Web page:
Arsenic & Old Lace at Ivoryton Playhouse -- Too Close for Comfort

By Amy J. Barry

There’s nothing quite so satisfying that offers such pure escapism as a well acted and executed murder mystery and the Ivoryton Playhouse aims well, and for the most part hits the mark, in it’s production of the genre classic Arsenic & Old Lace. Best known for the film adaptation starring Cary Grant, directed by Frank Capra, the Playhouse production is directed by Julia Kiley.
What brings the dark comedy chillingly close to home is that Joseph Kesselring, who wrote the play in 1939, based it on the real life 1911 murders by Amy Archer-Gilligan (“Sister Amy”) of two husbands and 66 patients in her Windsor, Connecticut rooming house for the elderly and chronic invalids. Her weapon was a lemonade and arsenic cocktail.
The play is set, not in Windsor, but in Brooklyn where the spinster Brewster sisters, Abby (Alden Rockwell Murphy) and Martha (Susan Gayle Pynn) are pillars of the community, known for their charitable, Christian acts.
What the gentle and genteel sisters are not known for is spiking elderberry wine with arsenic and serving it to lonely old men whom they deem would be happier dead than alive. Their crazy younger brother Teddy (Tom Libonate), who lives with them and is convinced he’s President Roosevelt, is an unknowing accomplice. He thinks he’s digging locks for the Panama Canal (not a burial ground) in the cellar.
When their nephew Mortimer (Dan Whelton), a theater critic, discovers what his aunts are covering up in the basement, he does everything he can to keep it covered up as he is engaged to be married to Elaine (Courtney Shaw) the minister’s daughter and does not want the scandal of his insane family to get out.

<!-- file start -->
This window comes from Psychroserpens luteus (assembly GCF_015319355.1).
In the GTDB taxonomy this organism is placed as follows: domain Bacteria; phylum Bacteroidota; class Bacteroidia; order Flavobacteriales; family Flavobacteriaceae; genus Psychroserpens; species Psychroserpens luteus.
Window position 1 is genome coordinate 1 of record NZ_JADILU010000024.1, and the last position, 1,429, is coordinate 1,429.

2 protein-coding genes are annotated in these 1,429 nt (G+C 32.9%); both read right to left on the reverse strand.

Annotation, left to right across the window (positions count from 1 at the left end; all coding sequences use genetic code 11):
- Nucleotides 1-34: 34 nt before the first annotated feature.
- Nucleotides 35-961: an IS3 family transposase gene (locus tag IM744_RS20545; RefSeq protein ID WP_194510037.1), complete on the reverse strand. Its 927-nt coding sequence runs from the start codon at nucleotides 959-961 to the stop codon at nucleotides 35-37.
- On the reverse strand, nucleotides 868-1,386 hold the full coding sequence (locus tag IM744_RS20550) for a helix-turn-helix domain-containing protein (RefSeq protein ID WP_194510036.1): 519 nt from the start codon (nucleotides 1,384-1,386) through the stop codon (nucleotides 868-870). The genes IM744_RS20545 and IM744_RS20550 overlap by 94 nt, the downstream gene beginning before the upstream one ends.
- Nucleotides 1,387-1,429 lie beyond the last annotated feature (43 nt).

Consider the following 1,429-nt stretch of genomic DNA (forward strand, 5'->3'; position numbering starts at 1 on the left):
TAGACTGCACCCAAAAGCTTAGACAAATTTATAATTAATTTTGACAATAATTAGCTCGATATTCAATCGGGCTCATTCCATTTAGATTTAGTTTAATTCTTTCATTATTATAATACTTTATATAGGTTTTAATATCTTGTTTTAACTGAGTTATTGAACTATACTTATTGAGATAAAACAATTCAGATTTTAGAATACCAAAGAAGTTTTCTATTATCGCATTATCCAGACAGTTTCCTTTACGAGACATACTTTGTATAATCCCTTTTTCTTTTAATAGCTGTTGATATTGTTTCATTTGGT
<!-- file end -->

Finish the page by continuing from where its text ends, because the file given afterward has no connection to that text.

The plot is further complicated by the arrival of Jonathan (Robert Boardman), their escaped convict nephew and Mortimer’s older brother, along with his partner in crime Dr. Einstein (R. Bruce Connelly).
Some of the acting, mostly in minor roles, is spotty and strained, but there are strong lead performances that keep the production glued together.
Murphy and Pynn are delightful as the murderous sisters, beautifully communicating their illogical logic that they are performing good and righteous deeds by knocking off one boarder after another. The fact that they are physical polar opposites—Murphy is tall and slender and Pynn is short and stout, only adds to the humor. Murphy maintains a hysterical look of stunned incredulity throughout the performance—one feels that she is thoroughly ensconced in her character.
Whelton is also a fine purveyor of physical comedy as he reacts in horror to his aunts’ calm explanation of their maudlin behavior, trying to keep a lid (literally) on the escalating mayhem.
Boardman and Connelly make a truly frightening and as eccentric-as-they- come duo—appropriately elevating the creepy, dark side of the play. On the other hand Libonate provides hilarious comic relief as he charges up the full-scale staircase of the Victorian home—superbly designed down to every last detail by Rachel Reynolds —in a safari suit and helmet—one of many terrific costumes by Pam Puente.
There’s no doubt the play is too long and could benefit from getting into the action sooner and wrapping it up faster and punchier—but there’s certainly enough suspense, silliness, and frenetic action to keep an audience engaged and having fun.
Performances of Arsenic & Old Lace run through June 27 at Ivoryton Playhouse, 103 Main St., Ivoryton. M.William Phelps, author of The Devil’s Rooming House—the first book about Amy Archer-Gilligan, America’s most prolific serial killer—will give a talk and sign copies of his book following the June 24 evening performance.
Tickets are available by calling the box office at 860-767-7318 or visiting <> .
This review was published in Shore Publishing Community Newspapers, June 24, 2010 and online

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